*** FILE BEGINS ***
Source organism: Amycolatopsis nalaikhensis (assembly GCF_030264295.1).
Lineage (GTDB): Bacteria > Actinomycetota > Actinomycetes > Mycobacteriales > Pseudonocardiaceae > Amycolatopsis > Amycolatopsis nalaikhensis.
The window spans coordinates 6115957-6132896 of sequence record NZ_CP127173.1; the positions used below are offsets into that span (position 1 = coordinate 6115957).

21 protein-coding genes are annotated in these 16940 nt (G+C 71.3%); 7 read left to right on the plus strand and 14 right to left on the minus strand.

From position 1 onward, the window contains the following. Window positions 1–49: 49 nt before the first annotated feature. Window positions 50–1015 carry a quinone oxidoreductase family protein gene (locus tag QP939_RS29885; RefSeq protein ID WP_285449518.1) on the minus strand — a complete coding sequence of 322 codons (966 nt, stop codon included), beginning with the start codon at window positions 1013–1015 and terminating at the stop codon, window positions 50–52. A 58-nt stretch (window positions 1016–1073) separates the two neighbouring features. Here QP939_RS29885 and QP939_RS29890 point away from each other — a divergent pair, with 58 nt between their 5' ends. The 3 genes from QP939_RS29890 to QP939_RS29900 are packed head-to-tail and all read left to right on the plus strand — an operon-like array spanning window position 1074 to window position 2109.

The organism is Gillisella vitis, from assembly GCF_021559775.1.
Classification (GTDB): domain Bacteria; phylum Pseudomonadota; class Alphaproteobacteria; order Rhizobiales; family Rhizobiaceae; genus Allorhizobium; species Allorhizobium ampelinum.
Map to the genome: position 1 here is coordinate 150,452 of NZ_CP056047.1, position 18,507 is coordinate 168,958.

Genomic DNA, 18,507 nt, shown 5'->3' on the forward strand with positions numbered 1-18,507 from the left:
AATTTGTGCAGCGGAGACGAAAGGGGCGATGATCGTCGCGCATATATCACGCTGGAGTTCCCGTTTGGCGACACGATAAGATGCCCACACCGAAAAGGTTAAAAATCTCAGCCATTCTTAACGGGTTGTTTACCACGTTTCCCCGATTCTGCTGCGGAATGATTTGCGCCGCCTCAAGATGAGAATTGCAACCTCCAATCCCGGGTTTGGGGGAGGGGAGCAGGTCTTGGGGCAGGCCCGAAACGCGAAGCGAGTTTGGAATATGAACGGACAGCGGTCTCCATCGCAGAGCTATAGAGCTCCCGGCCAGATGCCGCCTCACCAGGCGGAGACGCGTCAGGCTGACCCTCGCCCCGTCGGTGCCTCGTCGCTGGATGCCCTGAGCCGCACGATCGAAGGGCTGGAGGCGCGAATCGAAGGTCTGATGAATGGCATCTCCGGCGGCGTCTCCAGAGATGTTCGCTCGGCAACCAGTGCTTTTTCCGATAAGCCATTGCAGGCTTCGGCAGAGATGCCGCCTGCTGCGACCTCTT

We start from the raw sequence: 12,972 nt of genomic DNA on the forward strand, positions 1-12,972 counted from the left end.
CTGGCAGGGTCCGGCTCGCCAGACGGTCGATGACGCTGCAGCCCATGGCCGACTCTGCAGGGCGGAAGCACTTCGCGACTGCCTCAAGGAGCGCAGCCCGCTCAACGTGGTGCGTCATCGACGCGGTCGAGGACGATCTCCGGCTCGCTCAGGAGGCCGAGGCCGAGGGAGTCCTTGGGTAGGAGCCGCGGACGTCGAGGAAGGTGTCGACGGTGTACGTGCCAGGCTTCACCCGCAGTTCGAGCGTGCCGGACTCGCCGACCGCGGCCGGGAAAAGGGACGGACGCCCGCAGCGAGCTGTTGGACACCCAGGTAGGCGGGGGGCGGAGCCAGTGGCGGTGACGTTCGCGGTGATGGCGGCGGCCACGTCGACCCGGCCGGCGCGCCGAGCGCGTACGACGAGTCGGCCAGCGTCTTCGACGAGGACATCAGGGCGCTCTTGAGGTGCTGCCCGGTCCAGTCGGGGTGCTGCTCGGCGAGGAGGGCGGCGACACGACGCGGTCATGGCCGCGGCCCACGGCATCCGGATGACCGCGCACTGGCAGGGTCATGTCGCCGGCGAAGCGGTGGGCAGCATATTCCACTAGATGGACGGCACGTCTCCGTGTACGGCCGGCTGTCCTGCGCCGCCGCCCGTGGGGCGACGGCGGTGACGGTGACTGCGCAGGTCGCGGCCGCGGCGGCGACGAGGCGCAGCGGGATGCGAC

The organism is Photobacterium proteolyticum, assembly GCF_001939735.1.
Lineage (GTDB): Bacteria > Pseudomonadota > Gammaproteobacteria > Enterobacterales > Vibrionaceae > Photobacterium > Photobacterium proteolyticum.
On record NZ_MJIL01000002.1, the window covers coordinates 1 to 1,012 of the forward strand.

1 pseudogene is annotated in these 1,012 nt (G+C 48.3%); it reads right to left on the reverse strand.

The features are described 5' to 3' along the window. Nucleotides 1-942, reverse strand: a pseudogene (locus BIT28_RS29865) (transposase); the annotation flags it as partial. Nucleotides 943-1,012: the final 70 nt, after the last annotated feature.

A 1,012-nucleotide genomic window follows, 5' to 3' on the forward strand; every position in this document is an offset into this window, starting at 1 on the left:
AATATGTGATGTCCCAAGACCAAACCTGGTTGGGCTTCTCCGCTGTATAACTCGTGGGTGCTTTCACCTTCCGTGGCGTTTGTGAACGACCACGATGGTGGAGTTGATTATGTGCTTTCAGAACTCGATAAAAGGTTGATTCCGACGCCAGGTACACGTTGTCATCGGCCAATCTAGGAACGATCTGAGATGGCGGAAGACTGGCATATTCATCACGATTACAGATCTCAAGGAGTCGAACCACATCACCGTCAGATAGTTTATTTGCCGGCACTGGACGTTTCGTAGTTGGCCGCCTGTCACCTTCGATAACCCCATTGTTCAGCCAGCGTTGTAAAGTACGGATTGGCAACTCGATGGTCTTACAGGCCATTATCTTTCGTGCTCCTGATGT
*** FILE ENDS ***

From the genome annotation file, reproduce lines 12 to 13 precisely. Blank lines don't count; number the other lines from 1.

CTGGCAGGGTCCGGCTCGCCAGACGGTCGATGACGCTGCAGCCCATGGCCGACTCTGCAGGGCGGAAGCACTTCGCGACTGCCTCAAGGAGCGCAGCCCGCTCAACGTGGTGCGTCATCGACGCGGTCGAGGACGATCTCCGGCTCGCTCAGGAGGCCGAGGCCGAGGGAGTCCTTGGGTAGGAGCCGCGGACGTCGAGGAAGGTGTCGACGGTGTACGTGCCAGGCTTCACCCGCAGTTCGAGCGTGCCGGACTCGCCGACCGCGGCCGGGAAAAGGGACGGACGCCCGCAGCGAGCTGTTGGACACCCAGGTAGGCGGGGGGCGGAGCCAGTGGCGGTGACGTTCGCGGTGATGGCGGCGGCCACGTCGACCCGGCCGGCGCGCCGAGCGCGTACGACGAGTCGGCCAGCGTCTTCGACGAGGACATCAGGGCGCTCTTGAGGTGCTGCCCGGTCCAGTCGGGGTGCTGCTCGGCGAGGAGGGCGGCGACACGACGCGGTCATGGCCGCGGCCCACGGCATCCGGATGACCGCGCACTGGCAGGGTCATGTCGCCGGCGAAGCGGTGGGCAGCATATTCCACTAGATGGACGGCACGTCTCCGTGTACGGCCGGCTGTCCTGCGCCGCCGCCCGTGGGGCGACGGCGGTGACGGTGACTGCGCAGGTCGCGGCCGCGGCGGCGACGAGGCGCAGCGGGATGCGAC

The organism is Photobacterium proteolyticum, assembly GCF_001939735.1.